Baby Steps To Print Purchasing Know How
The Printing Crash Course - Printing School
Paper Stock Considerations
The choice of paper for the piece being printed is the first item to be decided on. Often this subject is the last item that is decided by designers, or users of print and not enough weight is ever given to this important base of the printed job. Remember - the paper you choose will support your printed idea, give it enough consideration. There are many items that need to be identified when choosing the grade, finish, color, thickness and grain of the paper being used.
Opacity is the lack of transparency that allows a sheet to conceal print on its reverse side. Opacity is greatly influenced by basis weight, brightness, type of fiber and filler. In testing, reflectance of paper is measured when backed successfully by a white body and a black body. The ratio of these two measurements determines the opacity reading.
Aside from its aesthetic importance, paper brightness affects the legibility and contrast of printing. The brightness test measures the reflectance of paper under strict optical conditions and relates it to a white standard (Magnesium Oxide). This test is mainly applicable to white paper grades.
Finish is a complex paper property related to its smoothness. Paper can be used as it comes off the driers of a paper machine, or it can be machine calendered and later supercalendered. Uncalenered, machine calendered and supercalendered papers vary greatly in smoothness. The usual finishes of uncoated book papers are, in order of increasing smoothness: antique, eggshell, vellum, smooth and luster. These finishes are classes together because all can be produced in the machine. Additional smoothness is obtained with supercalendering. Coating, of course, further improves the finish and smoothness. Some finishes are embossed on the paper after it leaves the machine. These are produced by a rotary embosser, a machine similar to a mangle, with the paper passing through it dry and under pressure. Commonly used embossing patterns are linen, tweed, and pebble.
The smoothness is a measure of paper surface irregularities. The property affects many end uses, particularly the appearance of printing. The test is conducted by clamping the paper against a flat surface and measuring rate of air flow passing between the two surfaces. The Sheffield instrument is most commonly used, a higher number indicating a rougher sheet. Some typical smoothness values are: 10 -30 for very smooth paper; 100 -150 for smooth paper and 200 -250 for vellum paper.
Grain Direction: Long and Short Paper Grain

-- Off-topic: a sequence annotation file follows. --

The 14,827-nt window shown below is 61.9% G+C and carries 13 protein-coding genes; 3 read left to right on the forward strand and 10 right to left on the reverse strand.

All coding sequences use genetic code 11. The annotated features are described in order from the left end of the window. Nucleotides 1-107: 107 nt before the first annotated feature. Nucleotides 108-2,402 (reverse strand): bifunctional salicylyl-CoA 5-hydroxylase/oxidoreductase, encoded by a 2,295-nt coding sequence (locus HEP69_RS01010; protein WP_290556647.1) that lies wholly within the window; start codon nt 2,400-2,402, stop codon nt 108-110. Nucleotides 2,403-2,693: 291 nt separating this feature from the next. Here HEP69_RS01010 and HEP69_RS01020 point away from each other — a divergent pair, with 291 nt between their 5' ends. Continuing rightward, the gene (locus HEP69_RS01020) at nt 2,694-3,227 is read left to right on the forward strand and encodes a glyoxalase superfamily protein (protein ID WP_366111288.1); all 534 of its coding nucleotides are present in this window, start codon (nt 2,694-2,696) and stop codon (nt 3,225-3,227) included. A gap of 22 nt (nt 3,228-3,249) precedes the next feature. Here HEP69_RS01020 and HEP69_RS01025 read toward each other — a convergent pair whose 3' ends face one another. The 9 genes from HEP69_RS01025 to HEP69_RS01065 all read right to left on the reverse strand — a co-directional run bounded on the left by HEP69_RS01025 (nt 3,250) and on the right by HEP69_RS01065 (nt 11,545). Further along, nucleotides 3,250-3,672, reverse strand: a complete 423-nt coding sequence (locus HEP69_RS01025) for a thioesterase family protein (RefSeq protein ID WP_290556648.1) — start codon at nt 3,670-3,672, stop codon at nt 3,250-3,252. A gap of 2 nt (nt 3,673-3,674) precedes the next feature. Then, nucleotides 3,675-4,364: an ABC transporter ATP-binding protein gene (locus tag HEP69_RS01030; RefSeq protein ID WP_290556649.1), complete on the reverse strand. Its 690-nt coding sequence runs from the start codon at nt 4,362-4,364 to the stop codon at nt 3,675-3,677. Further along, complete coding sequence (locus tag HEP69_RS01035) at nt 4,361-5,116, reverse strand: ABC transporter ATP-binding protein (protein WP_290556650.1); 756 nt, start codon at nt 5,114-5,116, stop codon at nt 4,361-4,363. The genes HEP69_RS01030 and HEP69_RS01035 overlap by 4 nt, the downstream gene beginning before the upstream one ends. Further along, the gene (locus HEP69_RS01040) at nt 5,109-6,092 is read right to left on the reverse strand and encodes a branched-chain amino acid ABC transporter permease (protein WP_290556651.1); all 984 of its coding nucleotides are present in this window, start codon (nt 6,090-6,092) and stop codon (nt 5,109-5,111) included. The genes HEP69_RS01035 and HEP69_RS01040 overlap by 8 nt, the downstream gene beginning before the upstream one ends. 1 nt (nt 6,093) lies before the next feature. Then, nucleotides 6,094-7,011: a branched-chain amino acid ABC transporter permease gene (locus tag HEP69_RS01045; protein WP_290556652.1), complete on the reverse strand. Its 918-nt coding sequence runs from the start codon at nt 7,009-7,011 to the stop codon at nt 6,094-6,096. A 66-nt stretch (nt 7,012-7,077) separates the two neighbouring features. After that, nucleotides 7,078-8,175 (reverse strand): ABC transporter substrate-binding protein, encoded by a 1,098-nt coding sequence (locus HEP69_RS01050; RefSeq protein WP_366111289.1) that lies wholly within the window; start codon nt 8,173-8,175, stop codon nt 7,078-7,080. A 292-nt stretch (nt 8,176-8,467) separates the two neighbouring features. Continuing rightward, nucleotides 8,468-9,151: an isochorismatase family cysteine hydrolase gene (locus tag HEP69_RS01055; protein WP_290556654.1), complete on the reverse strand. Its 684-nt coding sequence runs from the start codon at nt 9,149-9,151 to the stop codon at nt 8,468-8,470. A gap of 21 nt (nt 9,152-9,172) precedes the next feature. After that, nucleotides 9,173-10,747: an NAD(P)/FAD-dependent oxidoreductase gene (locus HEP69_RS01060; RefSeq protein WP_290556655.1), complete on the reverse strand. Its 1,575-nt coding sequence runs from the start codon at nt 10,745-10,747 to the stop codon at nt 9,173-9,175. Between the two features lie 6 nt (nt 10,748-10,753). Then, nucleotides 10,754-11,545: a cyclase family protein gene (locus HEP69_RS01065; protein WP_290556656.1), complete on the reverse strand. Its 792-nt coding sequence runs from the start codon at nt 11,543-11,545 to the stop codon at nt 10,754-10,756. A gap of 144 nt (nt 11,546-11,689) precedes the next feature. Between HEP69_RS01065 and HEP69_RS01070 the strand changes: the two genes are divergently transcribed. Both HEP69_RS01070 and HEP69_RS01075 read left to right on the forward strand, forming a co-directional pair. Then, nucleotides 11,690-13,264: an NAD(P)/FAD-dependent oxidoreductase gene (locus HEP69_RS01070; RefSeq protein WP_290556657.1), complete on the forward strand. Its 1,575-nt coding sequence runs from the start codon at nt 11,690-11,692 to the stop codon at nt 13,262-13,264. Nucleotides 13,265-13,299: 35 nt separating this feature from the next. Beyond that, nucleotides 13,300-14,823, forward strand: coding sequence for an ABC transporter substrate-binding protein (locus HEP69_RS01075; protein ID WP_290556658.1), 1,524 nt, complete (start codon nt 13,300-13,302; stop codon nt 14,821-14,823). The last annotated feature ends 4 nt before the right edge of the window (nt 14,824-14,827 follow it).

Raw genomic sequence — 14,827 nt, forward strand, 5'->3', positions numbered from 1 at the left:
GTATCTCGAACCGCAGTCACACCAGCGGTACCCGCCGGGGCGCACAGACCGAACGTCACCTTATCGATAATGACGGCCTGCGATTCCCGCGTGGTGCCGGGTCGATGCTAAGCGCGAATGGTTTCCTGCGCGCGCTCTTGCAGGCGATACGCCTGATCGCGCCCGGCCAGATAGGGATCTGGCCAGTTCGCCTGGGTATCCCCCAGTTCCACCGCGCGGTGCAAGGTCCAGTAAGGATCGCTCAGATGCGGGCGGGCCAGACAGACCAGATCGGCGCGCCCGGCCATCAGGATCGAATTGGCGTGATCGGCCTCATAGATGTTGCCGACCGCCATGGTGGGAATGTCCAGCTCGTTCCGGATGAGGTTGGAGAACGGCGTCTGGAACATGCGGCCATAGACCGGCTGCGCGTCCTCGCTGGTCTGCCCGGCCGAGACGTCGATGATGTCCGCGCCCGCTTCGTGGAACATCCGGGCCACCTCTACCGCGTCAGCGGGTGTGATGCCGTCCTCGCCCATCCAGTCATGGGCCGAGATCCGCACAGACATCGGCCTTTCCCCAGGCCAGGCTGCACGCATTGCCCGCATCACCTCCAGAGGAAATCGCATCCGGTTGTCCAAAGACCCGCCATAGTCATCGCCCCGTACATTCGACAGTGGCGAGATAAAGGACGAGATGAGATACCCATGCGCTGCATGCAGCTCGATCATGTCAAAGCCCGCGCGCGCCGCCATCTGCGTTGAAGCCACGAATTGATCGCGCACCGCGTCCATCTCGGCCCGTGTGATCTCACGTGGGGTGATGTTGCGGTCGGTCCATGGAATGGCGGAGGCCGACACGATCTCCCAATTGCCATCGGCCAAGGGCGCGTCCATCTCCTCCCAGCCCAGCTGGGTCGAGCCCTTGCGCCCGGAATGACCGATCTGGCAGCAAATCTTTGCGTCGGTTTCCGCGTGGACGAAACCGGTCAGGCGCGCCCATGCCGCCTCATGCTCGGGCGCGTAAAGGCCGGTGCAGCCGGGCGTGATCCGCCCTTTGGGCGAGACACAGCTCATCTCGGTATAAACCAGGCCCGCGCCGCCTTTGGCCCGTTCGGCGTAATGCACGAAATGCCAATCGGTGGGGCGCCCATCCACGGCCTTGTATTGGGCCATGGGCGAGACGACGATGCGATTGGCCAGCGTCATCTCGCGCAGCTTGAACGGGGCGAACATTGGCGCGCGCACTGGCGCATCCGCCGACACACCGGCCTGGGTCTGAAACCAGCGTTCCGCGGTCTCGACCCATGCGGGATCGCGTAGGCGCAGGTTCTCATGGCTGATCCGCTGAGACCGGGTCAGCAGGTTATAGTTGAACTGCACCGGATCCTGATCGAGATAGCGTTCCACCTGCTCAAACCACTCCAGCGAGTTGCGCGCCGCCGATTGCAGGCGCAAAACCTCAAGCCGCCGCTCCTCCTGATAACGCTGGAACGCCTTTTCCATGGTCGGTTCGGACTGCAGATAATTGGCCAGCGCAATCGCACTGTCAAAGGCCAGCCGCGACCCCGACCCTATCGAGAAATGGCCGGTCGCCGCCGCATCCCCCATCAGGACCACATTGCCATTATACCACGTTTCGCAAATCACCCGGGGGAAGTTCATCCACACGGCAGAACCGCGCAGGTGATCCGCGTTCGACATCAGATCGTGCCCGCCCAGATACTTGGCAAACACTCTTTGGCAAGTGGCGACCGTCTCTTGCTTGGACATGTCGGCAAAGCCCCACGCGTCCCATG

The direction in which most fibers of a sheet of paper lie is called the grain direction. As paper is formed, the slurry of fibers moves forward on the paper machine at high speeds, aligning the fibers in the direction of the movement and creating the grain. At the same time, the machine shakes the slurry of fibers from side to side, so that the fibers crisscross. This crisscrossing creates a web of fibers, and gives the paper strength in both directions, while maintaining a predominant grain direction.
How Grain Affects Strength
Making a tear in a sheet of paper along the grain is easier than tearing a sheet across the grain. Tearing with the grain pulls fibers apart from each other, while tearing across the grain tugs at whole fibers, which have greater inherent bonding. Folding with the grain is also easier than folding across the grain. Folding against the grain may cause the paper to crack or buckle if it has not been scored first. Generally, lightweight paper does not need to be scored. It is usually best to score 100# text and all cover weight. Recycled paper is less apt to crack when folded against the grain, because the fibers are shorter and the bond not as strong.
The most expensive portion of any printed job you will undertake will be paper. Use all resources to identify and seek the proper paper for the application.
Mostly brochures, flyers, sell sheets, inserts and leaflets are printed on coated stocks varying in thickness from 80lb. to 100lb commonly known as "Text Weights".
Business cards and Post Cards are printed on 10 or 12 point coated cards commonly known as "Cover Weights".
To achieve cheap printing prices, use the most common weights of stocks available. The most common grades are sold in much larger scales, and in the economy of scale, the price of the paper is relatively cheap.
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